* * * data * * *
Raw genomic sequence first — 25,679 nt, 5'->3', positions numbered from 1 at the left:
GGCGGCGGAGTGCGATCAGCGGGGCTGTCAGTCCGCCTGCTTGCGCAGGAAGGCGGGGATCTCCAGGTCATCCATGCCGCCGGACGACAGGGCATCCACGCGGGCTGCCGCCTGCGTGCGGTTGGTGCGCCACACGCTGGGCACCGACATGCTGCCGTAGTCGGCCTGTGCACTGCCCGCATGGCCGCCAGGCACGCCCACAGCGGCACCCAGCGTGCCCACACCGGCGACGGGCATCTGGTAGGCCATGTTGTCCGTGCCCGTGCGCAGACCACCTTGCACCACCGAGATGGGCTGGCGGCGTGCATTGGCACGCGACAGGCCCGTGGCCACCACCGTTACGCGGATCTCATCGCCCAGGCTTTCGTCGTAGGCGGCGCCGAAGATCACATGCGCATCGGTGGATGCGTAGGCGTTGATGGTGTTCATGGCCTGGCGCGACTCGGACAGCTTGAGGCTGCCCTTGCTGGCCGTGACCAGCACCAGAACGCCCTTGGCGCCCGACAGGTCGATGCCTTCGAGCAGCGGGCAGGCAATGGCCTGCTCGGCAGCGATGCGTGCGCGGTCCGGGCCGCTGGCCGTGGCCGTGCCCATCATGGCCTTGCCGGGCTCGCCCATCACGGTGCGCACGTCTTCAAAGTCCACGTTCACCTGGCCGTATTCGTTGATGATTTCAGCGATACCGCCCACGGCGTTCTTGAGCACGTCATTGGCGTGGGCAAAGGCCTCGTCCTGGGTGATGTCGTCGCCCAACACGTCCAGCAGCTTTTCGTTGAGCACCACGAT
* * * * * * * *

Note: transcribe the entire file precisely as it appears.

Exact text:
Raw genomic sequence first — 25,679 nt, 5'->3', positions numbered from 1 at the left:
GGCGGCGGAGTGCGATCAGCGGGGCTGTCAGTCCGCCTGCTTGCGCAGGAAGGCGGGGATCTCCAGGTCATCCATGCCGCCGGACGACAGGGCATCCACGCGGGCTGCCGCCTGCGTGCGGTTGGTGCGCCACACGCTGGGCACCGACATGCTGCCGTAGTCGGCCTGTGCACTGCCCGCATGGCCGCCAGGCACGCCCACAGCGGCACCCAGCGTGCCCACACCGGCGACGGGCATCTGGTAGGCCATGTTGTCCGTGCCCGTGCGCAGACCACCTTGCACCACCGAGATGGGCTGGCGGCGTGCATTGGCACGCGACAGGCCCGTGGCCACCACCGTTACGCGGATCTCATCGCCCAGGCTTTCGTCGTAGGCGGCGCCGAAGATCACATGCGCATCGGTGGATGCGTAGGCGTTGATGGTGTTCATGGCCTGGCGCGACTCGGACAGCTTGAGGCTGCCCTTGCTGGCCGTGACCAGCACCAGAACGCCCTTGGCGCCCGACAGGTCGATGCCTTCGAGCAGCGGGCAGGCAATGGCCTGCTCGGCAGCGATGCGTGCGCGGTCCGGGCCGCTGGCCGTGGCCGTGCCCATCATGGCCTTGCCGGGCTCGCCCATCACGGTGCGCACGTCTTCAAAGTCCACGTTCACCTGGCCGTATTCGTTGATGATTTCAGCGATACCGCCCACGGCGTTCTTGAGCACGTCATTGGCGTGGGCAAAGGCCTCGTCCTGGGTGATGTCGTCGCCCAACACGTCCAGCAGCTTTTCGTTGAGCACCACGAT